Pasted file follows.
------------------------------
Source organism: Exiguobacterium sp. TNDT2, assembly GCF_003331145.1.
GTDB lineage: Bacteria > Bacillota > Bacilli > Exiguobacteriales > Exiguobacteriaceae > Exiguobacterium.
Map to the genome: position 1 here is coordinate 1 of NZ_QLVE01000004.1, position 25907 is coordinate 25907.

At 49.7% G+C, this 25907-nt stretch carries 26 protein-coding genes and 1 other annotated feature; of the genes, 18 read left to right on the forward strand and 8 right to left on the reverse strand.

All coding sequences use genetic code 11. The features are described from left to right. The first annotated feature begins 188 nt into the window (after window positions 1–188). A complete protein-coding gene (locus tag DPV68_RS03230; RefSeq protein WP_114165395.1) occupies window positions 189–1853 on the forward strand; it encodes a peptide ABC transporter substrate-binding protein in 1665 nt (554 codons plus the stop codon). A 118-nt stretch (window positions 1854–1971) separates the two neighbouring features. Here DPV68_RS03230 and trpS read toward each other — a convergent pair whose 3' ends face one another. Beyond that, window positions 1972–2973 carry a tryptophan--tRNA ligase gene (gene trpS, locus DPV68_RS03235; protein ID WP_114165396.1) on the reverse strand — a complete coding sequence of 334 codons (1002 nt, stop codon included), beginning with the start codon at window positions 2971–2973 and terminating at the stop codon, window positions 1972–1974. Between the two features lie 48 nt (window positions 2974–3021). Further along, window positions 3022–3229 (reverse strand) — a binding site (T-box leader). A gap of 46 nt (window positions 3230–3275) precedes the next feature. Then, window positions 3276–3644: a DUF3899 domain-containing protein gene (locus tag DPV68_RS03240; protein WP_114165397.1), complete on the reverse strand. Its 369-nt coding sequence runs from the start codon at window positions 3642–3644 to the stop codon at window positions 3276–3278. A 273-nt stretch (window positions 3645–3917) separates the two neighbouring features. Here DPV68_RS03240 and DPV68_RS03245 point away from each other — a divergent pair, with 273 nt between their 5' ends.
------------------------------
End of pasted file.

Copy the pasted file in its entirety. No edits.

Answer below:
Source organism: Exiguobacterium sp. TNDT2, assembly GCF_003331145.1.
GTDB lineage: Bacteria > Bacillota > Bacilli > Exiguobacteriales > Exiguobacteriaceae > Exiguobacterium.
Map to the genome: position 1 here is coordinate 1 of NZ_QLVE01000004.1, position 25907 is coordinate 25907.

At 49.7% G+C, this 25907-nt stretch carries 26 protein-coding genes and 1 other annotated feature; of the genes, 18 read left to right on the forward strand and 8 right to left on the reverse strand.

All coding sequences use genetic code 11. The features are described from left to right. The first annotated feature begins 188 nt into the window (after window positions 1–188). A complete protein-coding gene (locus tag DPV68_RS03230; RefSeq protein WP_114165395.1) occupies window positions 189–1853 on the forward strand; it encodes a peptide ABC transporter substrate-binding protein in 1665 nt (554 codons plus the stop codon). A 118-nt stretch (window positions 1854–1971) separates the two neighbouring features. Here DPV68_RS03230 and trpS read toward each other — a convergent pair whose 3' ends face one another. Beyond that, window positions 1972–2973 carry a tryptophan--tRNA ligase gene (gene trpS, locus DPV68_RS03235; protein ID WP_114165396.1) on the reverse strand — a complete coding sequence of 334 codons (1002 nt, stop codon included), beginning with the start codon at window positions 2971–2973 and terminating at the stop codon, window positions 1972–1974. Between the two features lie 48 nt (window positions 2974–3021). Further along, window positions 3022–3229 (reverse strand) — a binding site (T-box leader). A gap of 46 nt (window positions 3230–3275) precedes the next feature. Then, window positions 3276–3644: a DUF3899 domain-containing protein gene (locus tag DPV68_RS03240; protein WP_114165397.1), complete on the reverse strand. Its 369-nt coding sequence runs from the start codon at window positions 3642–3644 to the stop codon at window positions 3276–3278. A 273-nt stretch (window positions 3645–3917) separates the two neighbouring features. Here DPV68_RS03240 and DPV68_RS03245 point away from each other — a divergent pair, with 273 nt between their 5' ends.